The mind is the most capricious of insects – flitting, fluttering.

Have you ever wondered about the human mind?

Mine is so distracted all the time; it’s a wonder I get anything done at all.  

For example, just today I saw my son asleep and decided to blog.  I raced over to the couch with my laptop, settled in by nestling myself between fluffy pillows and warm blankets, and pulled up my internet browser.  I even made it as far as my blog dashboard before my plans were thwarted by my meddlesome fingers.  In deciding to blog about The Hobbit which I viewed yesterday I remembered that I had planned on pinning the music site to my pinterest board “Listening To” and traversed to the Howard Shore website.  Long story short, a few pins and many websites later I ended up playing MASH on P!NK’S page until I heard the lusty, hungry cry of my baby, all thoughts of blogging behind me.

How does that happen?  Is everyone like that or just me?  During my behavioral psychology class in college we did an experiment like this to examine how associations are formed in our mind and how it is exhibited in our internet use.  Called the “Wikipedia Project,” our instructions were to look up a topic on Wikipedia, the first thing that came to mind, and scan the article, not necessarily reading too deeply.  When a link on that page piqued our interest we were to click on that link and read the following article in the same fashion.  This was to be done as many times as it took to conduct a 10 minute presentation to the class.

How awesome was this project and how fascinating!

Everyone ended up miles away from the topic in which they started.  You could start with something as mundane as an article on the pencil and end up on an article on skydiving off the coast of Fiji depending on what links you followed.  (I highly recommend you try this project as it was quite a bit of fun.)  During the presentations we heard facts about England, horses, aspirin, furries, medieval torture devices, rock n’ roll etc…  It was amazing being able to catalog the chain of events as we flitted from one subject to another.  The sharper edge to this double edged sword is that the internet makes it incredible simple for the easily distracted to continue in a downward trajectory of unfocused chaos.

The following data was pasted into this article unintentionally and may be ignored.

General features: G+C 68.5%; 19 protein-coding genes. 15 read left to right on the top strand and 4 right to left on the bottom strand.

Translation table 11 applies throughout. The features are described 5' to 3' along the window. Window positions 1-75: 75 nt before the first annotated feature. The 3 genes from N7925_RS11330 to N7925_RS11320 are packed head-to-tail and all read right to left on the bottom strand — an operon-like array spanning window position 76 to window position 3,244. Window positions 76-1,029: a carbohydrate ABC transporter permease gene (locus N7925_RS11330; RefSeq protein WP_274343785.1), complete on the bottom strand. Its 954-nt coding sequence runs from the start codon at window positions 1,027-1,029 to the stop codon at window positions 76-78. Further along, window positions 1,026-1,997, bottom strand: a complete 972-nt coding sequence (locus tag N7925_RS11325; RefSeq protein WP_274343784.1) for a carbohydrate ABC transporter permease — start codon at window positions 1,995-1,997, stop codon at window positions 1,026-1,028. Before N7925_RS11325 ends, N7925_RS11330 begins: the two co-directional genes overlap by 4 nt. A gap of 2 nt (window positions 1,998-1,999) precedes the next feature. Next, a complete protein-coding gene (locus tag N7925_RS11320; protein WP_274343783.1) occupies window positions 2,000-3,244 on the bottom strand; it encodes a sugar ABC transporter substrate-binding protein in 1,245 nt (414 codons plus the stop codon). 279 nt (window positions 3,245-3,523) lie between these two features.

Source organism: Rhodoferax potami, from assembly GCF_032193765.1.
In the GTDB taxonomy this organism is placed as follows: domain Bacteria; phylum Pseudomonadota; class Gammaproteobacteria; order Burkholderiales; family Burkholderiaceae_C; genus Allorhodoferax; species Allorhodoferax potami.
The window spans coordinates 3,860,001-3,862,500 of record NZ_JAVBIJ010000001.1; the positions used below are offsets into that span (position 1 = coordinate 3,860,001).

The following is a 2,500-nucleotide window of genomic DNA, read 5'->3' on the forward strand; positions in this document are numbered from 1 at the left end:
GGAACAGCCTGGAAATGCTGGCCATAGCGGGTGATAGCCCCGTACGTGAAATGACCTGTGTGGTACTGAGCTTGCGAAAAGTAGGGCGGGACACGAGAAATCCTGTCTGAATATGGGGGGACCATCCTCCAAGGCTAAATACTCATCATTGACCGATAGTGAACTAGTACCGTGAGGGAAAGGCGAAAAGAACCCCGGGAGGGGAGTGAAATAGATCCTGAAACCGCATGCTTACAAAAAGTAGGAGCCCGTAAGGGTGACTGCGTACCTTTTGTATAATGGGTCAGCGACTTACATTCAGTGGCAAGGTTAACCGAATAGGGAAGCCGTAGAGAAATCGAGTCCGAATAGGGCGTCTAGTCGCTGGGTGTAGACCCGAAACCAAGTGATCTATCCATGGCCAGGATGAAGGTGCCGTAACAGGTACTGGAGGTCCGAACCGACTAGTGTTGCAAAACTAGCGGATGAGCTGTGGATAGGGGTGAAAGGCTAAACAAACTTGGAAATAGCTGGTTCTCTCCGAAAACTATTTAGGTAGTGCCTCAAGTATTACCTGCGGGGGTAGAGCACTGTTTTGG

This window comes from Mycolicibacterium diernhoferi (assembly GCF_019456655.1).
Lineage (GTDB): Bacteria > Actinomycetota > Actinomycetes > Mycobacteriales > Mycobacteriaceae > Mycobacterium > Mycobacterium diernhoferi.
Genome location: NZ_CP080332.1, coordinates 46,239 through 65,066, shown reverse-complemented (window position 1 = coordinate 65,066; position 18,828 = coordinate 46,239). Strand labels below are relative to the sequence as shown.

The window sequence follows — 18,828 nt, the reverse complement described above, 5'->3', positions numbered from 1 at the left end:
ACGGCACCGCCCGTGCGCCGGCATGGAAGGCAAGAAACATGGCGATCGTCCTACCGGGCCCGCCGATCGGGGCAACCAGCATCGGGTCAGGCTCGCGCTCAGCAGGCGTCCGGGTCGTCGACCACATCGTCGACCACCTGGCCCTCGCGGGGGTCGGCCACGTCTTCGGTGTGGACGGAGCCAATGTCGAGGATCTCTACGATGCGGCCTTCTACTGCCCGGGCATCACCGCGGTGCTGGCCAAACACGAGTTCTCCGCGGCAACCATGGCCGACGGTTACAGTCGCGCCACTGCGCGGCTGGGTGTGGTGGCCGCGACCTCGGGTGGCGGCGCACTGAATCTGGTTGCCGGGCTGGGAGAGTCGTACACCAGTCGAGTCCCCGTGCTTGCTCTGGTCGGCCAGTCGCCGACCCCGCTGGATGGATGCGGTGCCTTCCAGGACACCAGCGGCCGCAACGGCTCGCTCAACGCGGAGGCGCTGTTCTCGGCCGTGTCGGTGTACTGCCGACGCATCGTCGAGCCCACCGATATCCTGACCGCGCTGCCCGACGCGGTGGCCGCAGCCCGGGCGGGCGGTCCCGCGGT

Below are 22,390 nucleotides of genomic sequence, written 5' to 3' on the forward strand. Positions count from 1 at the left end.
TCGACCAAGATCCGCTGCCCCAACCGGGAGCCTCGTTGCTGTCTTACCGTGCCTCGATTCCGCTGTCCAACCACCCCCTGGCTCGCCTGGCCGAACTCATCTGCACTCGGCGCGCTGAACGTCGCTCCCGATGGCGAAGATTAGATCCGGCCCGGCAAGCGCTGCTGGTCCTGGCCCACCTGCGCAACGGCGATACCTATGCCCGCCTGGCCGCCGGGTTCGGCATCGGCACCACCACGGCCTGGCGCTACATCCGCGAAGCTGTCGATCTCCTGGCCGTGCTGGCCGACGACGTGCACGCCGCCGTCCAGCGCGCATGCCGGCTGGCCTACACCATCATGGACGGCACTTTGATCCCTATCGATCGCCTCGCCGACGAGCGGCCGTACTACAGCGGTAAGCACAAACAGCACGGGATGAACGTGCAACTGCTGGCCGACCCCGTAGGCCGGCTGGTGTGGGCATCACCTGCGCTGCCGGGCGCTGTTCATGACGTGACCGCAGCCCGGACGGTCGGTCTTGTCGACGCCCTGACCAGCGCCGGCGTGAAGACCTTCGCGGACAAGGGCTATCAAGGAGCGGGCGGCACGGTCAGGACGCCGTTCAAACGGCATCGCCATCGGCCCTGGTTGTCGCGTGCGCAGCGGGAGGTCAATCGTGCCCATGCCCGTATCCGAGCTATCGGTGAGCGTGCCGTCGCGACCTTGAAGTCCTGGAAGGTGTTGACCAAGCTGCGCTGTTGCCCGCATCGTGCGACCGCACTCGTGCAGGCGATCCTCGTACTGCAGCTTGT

Is it right to blame the internet for our short attention spans?  I’ve heard some make that claim.  Many in former generations comment that our generation cannot wait patiently for things anymore, that we are so accustomed to instant gratification and micro bites of information that we are creating new attention deficit problems for ourselves.

I don’t believe that is true on an individual level.  Sure, I may get distracted by facebook page or a new project or my baby’s winning smile or a shiny object and put off bills or cleaning or blogs… what was I saying??  *only kidding*

The point is, I don’t blame the internet for my short attention span. I can still wait patiently for things that interest me.  I can wait patiently for the next two Hobbit movies by stalking all fan related websites to talk about how wonderful and thrilling I found it and watching my extended edition Lord of the Ring Trilogy over and over.  I can play peek a boo hundreds of times in a row.  I can stand out in the freezing cold and throw the ball to my dog until I’m numb.  My mind may get distracted sometimes, however it is also perfectly capable of extraordinary feats.

That is, when I put my mind to it.

Quotation by Virginia Woolf


A journey of a thousand miles must begin with a single step

Why is it that because the new year is almost upon us I feel compelled to make a New Year’s Resolution?

I make them- and break them- every year.